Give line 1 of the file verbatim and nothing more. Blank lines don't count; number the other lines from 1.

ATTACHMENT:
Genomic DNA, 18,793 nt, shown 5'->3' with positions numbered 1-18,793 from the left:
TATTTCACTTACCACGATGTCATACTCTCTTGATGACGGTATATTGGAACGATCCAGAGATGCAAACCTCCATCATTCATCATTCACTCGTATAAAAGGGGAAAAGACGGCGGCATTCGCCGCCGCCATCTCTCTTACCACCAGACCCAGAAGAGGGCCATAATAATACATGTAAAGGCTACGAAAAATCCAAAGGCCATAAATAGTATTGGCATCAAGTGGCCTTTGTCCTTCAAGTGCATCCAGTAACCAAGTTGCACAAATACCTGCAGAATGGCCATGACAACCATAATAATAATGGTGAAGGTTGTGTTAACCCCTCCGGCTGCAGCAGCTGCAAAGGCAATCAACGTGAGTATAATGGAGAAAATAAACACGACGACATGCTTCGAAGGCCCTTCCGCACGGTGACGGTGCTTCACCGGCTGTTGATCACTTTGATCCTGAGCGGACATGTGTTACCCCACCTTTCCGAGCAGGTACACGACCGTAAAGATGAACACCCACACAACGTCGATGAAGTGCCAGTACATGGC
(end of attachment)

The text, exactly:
Genomic DNA, 18,793 nt, shown 5'->3' with positions numbered 1-18,793 from the left: